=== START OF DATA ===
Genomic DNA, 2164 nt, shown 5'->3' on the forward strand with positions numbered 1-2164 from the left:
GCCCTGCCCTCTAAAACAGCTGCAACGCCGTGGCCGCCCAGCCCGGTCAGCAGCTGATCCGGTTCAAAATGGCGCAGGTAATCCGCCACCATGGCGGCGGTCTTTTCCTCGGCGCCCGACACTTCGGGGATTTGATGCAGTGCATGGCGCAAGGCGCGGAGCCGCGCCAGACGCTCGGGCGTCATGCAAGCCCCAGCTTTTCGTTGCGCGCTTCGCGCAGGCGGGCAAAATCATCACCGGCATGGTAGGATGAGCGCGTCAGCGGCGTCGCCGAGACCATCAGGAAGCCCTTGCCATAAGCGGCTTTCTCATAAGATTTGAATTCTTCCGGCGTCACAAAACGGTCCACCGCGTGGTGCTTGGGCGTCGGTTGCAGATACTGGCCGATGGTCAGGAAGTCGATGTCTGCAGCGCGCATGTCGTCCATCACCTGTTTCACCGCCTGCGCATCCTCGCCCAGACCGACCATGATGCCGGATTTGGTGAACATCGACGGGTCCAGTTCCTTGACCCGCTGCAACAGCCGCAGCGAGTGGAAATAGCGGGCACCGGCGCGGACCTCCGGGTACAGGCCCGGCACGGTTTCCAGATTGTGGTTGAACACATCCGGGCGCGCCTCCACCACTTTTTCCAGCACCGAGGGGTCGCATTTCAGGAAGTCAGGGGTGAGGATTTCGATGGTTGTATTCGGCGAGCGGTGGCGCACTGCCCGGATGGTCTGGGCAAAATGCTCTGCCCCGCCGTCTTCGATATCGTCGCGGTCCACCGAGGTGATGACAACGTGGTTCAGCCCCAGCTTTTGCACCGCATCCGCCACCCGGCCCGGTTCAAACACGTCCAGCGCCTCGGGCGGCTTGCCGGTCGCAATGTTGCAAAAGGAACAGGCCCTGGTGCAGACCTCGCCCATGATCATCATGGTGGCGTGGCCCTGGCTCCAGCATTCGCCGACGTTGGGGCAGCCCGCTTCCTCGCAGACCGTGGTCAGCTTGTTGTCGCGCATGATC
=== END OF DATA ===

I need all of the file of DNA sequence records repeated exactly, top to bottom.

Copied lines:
Genomic DNA, 2164 nt, shown 5'->3' on the forward strand with positions numbered 1-2164 from the left:
GCCCTGCCCTCTAAAACAGCTGCAACGCCGTGGCCGCCCAGCCCGGTCAGCAGCTGATCCGGTTCAAAATGGCGCAGGTAATCCGCCACCATGGCGGCGGTCTTTTCCTCGGCGCCCGACACTTCGGGGATTTGATGCAGTGCATGGCGCAAGGCGCGGAGCCGCGCCAGACGCTCGGGCGTCATGCAAGCCCCAGCTTTTCGTTGCGCGCTTCGCGCAGGCGGGCAAAATCATCACCGGCATGGTAGGATGAGCGCGTCAGCGGCGTCGCCGAGACCATCAGGAAGCCCTTGCCATAAGCGGCTTTCTCATAAGATTTGAATTCTTCCGGCGTCACAAAACGGTCCACCGCGTGGTGCTTGGGCGTCGGTTGCAGATACTGGCCGATGGTCAGGAAGTCGATGTCTGCAGCGCGCATGTCGTCCATCACCTGTTTCACCGCCTGCGCATCCTCGCCCAGACCGACCATGATGCCGGATTTGGTGAACATCGACGGGTCCAGTTCCTTGACCCGCTGCAACAGCCGCAGCGAGTGGAAATAGCGGGCACCGGCGCGGACCTCCGGGTACAGGCCCGGCACGGTTTCCAGATTGTGGTTGAACACATCCGGGCGCGCCTCCACCACTTTTTCCAGCACCGAGGGGTCGCATTTCAGGAAGTCAGGGGTGAGGATTTCGATGGTTGTATTCGGCGAGCGGTGGCGCACTGCCCGGATGGTCTGGGCAAAATGCTCTGCCCCGCCGTCTTCGATATCGTCGCGGTCCACCGAGGTGATGACAACGTGGTTCAGCCCCAGCTTTTGCACCGCATCCGCCACCCGGCCCGGTTCAAACACGTCCAGCGCCTCGGGCGGCTTGCCGGTCGCAATGTTGCAAAAGGAACAGGCCCTGGTGCAGACCTCGCCCATGATCATCATGGTGGCGTGGCCCTGGCTCCAGCATTCGCCGACGTTGGGGCAGCCCGCTTCCTCGCAGACCGTGGTCAGCTTGTTGTCGCGCATGATC